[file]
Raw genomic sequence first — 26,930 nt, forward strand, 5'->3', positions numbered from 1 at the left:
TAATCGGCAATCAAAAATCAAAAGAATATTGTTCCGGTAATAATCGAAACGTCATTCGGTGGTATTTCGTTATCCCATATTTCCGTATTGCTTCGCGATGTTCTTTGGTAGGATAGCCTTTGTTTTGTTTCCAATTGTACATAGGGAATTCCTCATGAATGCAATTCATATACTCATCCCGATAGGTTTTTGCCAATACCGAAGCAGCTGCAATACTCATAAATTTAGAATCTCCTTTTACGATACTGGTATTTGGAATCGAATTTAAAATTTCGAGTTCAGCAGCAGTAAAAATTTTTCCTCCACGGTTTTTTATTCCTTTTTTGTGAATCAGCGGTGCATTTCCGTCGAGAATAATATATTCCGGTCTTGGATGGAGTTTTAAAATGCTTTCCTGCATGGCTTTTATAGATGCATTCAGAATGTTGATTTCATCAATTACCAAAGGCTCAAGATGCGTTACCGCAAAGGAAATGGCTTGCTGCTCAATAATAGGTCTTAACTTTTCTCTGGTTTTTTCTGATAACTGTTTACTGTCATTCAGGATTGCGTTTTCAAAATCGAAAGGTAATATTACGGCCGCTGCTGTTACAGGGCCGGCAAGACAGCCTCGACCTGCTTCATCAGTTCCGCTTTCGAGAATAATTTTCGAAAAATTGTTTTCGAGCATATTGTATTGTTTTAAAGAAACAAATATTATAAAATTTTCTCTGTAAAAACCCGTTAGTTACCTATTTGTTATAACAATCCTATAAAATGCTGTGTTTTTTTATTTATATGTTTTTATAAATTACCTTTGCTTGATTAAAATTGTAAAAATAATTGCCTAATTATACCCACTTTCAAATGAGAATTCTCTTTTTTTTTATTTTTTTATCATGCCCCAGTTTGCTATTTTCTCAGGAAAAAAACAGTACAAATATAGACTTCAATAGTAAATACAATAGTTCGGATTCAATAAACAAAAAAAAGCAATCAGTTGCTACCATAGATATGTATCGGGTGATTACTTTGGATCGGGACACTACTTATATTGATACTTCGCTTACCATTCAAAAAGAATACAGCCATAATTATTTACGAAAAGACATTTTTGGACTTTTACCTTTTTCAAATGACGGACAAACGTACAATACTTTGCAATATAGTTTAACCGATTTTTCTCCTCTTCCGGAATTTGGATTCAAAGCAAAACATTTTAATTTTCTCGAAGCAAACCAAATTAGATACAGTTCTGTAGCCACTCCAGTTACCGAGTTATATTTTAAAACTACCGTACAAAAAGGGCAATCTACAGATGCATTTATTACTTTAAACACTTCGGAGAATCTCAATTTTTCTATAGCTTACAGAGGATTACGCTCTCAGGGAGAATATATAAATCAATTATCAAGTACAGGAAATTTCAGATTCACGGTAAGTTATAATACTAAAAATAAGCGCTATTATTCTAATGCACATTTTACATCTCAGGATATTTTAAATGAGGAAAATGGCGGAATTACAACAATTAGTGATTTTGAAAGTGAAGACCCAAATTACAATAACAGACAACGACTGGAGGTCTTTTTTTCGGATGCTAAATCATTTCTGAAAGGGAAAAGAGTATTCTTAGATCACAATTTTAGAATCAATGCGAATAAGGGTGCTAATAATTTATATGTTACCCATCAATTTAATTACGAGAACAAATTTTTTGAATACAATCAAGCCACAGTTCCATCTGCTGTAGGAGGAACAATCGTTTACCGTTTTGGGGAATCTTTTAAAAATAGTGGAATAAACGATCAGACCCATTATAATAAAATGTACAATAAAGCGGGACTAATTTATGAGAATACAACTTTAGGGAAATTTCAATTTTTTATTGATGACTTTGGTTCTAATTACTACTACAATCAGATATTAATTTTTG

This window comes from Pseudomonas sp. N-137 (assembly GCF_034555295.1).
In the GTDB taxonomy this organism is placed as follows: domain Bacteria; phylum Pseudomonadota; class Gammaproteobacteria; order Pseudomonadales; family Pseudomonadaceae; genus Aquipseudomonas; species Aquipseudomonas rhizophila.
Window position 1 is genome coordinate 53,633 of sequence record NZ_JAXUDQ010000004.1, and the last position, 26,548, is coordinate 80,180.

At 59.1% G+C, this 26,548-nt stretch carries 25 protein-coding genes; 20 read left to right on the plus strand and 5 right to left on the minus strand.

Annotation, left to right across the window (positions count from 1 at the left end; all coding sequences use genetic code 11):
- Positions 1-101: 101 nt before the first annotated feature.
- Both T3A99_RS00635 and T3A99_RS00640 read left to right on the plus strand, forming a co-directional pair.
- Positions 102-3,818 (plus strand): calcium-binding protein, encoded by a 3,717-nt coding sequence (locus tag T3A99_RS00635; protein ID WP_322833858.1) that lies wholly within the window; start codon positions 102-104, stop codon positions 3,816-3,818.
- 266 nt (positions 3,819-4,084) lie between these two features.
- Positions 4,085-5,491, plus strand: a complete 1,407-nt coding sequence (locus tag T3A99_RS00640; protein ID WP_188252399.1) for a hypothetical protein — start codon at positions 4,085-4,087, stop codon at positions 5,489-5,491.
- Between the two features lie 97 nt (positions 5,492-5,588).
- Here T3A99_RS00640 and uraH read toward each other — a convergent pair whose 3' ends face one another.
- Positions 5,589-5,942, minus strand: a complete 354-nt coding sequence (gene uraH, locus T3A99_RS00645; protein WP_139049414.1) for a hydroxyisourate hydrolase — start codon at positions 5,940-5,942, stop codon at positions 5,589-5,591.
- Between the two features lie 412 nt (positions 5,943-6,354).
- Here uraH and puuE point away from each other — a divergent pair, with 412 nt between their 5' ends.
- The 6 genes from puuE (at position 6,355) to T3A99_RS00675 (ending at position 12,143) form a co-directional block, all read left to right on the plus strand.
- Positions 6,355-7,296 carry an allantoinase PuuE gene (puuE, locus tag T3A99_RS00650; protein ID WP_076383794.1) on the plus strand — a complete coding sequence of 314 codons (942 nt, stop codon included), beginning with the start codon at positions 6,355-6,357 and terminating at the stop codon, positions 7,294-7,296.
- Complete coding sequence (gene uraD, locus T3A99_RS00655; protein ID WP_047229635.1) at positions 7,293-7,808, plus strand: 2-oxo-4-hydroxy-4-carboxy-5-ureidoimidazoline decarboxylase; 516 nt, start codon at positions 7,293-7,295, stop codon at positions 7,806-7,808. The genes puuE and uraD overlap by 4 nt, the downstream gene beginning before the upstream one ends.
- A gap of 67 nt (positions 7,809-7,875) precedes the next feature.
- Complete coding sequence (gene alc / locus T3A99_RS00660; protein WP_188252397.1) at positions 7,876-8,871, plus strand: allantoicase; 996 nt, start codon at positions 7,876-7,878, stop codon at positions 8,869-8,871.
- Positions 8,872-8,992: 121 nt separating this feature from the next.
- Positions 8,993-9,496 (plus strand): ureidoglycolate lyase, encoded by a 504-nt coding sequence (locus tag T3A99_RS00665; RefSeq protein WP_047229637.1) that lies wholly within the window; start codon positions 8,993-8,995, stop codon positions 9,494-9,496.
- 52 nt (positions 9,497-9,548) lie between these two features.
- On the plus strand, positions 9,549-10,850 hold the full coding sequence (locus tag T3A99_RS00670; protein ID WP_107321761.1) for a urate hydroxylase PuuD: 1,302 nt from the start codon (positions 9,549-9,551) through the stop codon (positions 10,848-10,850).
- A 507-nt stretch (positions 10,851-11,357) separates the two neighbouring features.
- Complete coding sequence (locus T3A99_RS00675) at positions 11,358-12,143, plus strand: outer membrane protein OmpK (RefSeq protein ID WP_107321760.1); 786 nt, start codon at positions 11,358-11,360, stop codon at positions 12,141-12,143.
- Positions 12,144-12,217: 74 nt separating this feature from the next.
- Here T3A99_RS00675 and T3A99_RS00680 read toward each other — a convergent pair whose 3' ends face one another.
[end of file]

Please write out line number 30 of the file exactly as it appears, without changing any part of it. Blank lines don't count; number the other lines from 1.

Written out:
- Here T3A99_RS00675 and T3A99_RS00680 read toward each other — a convergent pair whose 3' ends face one another.